ECS 210: Curriculum Theory and Practice

In reading the article Curriculum Theory and Practice we were asked to then answer the following prompts:

Can you think about:

a) The ways in which you many have experienced the Tyler rationale in your own school?

In many ways I feel my schooling reflected the principles that Tyler highlights. Often learning was about learning a key point or purpose that is then brought down to basic skills that need to be practiced to have shown you are a good student. The outcome or product is very important and assessing whether that objective was met is a key tenant of my school experience. This may also be why certain subjects, like math and science, which may be seen as more focused on societal function, are seen as more essential to the school experience than visual art, music, and drama.

b) What are the major limitations of the Tyler rational/what does it make impossible?

Some limitations is that when focused on the product learning may start to become broken down to small components that are the building blocks of that subject but loses the big picture of the reason behind learning that subject. An example can be seen as learning formulas in mathematics but not seeing the real world connects and uses for learning them.

c) What are some potential benefits/what is made possible?

When the key facts or skills are made clear to students they have a good idea of how to work towards and build those skills. Teachers are also provided with a clear outcome to structure their curriculum towards and find ways to include all learners in their planning. This may also benefit teachers who are instructing in an area that is not one of their strengths, as they have clear cut goals that they are more capable of leading the students towards than having to come up with their own assessment in a wide field of study.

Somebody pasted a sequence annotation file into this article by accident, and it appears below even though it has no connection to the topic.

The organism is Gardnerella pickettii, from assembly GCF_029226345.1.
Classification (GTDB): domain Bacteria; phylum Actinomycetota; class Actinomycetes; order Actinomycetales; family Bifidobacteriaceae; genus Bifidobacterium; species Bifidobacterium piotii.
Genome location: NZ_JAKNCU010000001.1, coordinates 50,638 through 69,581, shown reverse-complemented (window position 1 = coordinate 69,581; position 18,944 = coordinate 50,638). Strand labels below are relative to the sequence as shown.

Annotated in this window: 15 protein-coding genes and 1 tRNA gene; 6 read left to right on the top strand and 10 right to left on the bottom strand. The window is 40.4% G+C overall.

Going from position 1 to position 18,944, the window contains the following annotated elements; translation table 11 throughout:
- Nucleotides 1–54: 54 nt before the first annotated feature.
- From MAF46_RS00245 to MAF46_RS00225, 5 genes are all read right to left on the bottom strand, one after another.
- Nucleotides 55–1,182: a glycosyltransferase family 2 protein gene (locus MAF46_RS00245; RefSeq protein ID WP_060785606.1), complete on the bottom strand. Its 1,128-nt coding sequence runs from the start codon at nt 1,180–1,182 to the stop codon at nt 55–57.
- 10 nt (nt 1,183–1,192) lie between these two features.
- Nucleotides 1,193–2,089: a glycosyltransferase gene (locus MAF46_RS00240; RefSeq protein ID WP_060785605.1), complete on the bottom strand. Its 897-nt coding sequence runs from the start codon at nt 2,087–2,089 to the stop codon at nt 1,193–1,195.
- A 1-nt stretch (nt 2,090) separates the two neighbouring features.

To see the original article this blog is based around click

ECS 210 The Problem of Common Sense

ECS 210 The Problem of Common Sense

In Kumashiro’s (2009) article The Problem of Common Sense, Kumahiro defines common sense as “What everyone should know,”(p. XXIX) and elaborates that common sense is the expected knowledge and way of doing something based on the societal norms present. Kumashiro in fact states common sense hinders the potential and creativity that could come into practices, such as teaching, because there is a set expectation in place that a specific way of teaching is the correct way, and others and ways are therefore lesser (p. XXX5). Common sense is what we are used to, and can feel comforting and seem the easy way, but we are ignoring the reasons why it has become the norm and who created that structure to begin with.

It is important to pay attention to why a process or structure is common sense because if we are not critical about the how and why of what we do, we are only reinforcing that practice. When we start to pay attention it may become clearer the hierarchy that is intrinsically linked into that norm that maybe we were not seeing before. Every person carries with them a sense of what is normal and therefore “correct,” but when we start to look at the norms of others, whether they be from another country, religious belief, socio-economic status, or maybe a differing gender or sexuality, we may see our “correct” view only really relates to people in very similar circumstances to our own and not as wide an umbrella as we first thought.

Common sense may seem like the way things just work, but if examined there may be other paths and ideas to think or do something that we are not using simply because we’ve become lazy or accustomed. The world is constantly changing, and as ideas and perspectives shift teachers need to continually examine their own beliefs and practices. I think of my time in the classroom growing up and compare that with students in classrooms I have been in during my internship and pre-internship, and see such a huge leap in valves for gender diversity, multiculturalism, and reconciliation that it is astounding. There has been a shift in the classroom away from some of the beliefs that were common when I grew up, and that fantastic. If we can look critically at the structure of all our “common senses” we may find ways to continually challenge inadequate and antiquated systems and structures that are holding some of our society away from achievement and success.